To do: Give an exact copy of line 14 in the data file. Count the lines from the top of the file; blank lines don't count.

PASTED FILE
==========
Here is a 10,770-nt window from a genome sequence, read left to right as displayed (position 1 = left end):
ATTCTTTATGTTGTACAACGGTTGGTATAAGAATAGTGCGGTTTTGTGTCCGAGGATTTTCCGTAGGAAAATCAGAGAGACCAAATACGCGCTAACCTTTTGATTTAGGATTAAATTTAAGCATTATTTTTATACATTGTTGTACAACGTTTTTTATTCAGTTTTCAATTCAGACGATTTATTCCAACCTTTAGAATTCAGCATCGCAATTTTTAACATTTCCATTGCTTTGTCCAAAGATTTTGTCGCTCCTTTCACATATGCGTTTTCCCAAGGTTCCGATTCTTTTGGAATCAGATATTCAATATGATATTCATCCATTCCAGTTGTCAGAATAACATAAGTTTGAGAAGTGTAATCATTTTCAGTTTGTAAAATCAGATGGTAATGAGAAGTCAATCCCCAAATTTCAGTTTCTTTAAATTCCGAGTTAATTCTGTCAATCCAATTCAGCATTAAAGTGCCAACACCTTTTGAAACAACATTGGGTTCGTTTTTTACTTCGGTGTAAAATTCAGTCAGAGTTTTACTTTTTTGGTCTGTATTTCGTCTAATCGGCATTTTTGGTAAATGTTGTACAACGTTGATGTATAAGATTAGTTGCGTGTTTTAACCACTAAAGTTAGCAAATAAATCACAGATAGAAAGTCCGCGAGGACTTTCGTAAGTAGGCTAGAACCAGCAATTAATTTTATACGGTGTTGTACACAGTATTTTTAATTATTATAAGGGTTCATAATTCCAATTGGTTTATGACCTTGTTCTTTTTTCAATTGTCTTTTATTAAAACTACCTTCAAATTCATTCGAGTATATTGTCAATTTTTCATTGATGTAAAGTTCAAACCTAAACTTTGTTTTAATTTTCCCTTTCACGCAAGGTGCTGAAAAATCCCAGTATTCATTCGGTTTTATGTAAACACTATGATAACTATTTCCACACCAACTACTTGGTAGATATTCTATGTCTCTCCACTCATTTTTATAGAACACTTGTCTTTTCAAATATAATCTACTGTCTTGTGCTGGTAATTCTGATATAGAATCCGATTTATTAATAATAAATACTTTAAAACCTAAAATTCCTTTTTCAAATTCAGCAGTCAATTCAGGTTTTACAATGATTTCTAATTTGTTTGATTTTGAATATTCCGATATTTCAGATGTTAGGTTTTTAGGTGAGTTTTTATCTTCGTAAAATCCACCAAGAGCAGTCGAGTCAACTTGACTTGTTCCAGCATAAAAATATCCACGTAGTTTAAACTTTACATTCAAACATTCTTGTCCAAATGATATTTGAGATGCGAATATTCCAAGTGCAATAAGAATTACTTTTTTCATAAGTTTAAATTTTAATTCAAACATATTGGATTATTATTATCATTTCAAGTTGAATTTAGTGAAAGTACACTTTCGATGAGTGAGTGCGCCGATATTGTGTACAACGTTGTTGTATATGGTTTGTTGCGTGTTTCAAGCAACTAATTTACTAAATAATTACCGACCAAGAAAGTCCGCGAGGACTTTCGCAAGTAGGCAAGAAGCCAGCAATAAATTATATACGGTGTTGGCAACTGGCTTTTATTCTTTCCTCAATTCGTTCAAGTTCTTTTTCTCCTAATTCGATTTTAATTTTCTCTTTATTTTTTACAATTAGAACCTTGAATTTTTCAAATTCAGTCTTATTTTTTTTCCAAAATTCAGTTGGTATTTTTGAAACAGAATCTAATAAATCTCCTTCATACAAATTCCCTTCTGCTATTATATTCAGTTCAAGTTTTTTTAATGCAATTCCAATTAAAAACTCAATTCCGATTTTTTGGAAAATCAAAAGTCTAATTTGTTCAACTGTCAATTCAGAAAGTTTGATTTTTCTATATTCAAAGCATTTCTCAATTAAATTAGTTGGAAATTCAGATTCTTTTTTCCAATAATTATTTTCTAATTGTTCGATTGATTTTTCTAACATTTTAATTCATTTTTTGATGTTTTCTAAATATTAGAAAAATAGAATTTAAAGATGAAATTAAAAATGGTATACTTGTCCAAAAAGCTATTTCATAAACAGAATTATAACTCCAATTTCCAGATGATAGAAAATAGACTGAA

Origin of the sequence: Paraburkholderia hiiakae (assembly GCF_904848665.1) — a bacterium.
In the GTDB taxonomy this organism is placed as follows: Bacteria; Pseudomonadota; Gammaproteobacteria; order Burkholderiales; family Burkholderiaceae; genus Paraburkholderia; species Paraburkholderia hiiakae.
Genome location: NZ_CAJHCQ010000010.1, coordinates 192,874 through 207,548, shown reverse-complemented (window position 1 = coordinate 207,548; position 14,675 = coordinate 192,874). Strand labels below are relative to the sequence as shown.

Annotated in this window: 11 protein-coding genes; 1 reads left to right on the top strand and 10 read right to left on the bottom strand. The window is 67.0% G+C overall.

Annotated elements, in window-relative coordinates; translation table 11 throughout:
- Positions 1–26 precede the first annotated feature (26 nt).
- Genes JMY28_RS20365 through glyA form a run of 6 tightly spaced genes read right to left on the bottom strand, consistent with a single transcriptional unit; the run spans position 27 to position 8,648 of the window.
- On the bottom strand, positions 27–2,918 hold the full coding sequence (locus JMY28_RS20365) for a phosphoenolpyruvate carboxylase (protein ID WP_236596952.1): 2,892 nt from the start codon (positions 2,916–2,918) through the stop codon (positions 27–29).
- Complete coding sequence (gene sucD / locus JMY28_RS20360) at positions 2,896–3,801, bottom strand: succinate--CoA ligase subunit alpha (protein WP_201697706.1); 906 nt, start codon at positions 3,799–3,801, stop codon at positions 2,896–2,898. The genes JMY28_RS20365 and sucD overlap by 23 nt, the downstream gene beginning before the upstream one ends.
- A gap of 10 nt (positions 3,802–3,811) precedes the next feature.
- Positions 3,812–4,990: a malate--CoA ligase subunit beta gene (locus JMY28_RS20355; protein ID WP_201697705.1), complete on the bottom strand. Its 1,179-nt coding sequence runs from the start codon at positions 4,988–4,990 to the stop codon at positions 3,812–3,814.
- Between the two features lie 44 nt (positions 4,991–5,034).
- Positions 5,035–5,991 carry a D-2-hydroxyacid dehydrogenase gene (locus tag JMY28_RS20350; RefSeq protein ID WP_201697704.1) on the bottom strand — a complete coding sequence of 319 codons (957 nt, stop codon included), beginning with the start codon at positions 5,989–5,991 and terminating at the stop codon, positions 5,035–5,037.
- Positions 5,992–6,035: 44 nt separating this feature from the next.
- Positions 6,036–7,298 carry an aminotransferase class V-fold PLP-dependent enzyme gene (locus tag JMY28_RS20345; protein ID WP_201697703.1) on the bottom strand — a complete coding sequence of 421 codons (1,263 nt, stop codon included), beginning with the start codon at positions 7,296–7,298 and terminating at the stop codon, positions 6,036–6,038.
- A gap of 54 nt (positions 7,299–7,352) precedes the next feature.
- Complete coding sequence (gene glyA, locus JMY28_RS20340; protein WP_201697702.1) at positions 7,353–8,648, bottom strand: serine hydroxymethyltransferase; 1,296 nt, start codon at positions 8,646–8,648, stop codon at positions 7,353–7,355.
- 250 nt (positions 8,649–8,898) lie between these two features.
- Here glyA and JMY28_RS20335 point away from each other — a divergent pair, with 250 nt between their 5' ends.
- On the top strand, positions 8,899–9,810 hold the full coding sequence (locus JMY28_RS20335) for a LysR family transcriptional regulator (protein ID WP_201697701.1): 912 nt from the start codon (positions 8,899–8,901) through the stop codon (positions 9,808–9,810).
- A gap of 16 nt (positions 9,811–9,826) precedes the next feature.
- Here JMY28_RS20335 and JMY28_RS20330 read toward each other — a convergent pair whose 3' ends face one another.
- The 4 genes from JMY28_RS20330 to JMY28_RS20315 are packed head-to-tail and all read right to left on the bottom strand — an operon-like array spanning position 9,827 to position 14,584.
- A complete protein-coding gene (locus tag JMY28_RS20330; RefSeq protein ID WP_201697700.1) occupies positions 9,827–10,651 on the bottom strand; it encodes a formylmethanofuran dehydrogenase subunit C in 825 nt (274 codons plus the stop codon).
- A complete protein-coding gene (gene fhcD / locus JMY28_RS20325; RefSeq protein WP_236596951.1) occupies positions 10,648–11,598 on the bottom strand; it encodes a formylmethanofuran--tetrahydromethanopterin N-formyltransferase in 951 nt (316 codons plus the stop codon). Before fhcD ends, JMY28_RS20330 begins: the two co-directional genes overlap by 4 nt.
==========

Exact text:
- Between the two features lie 44 nt (positions 4,991–5,034).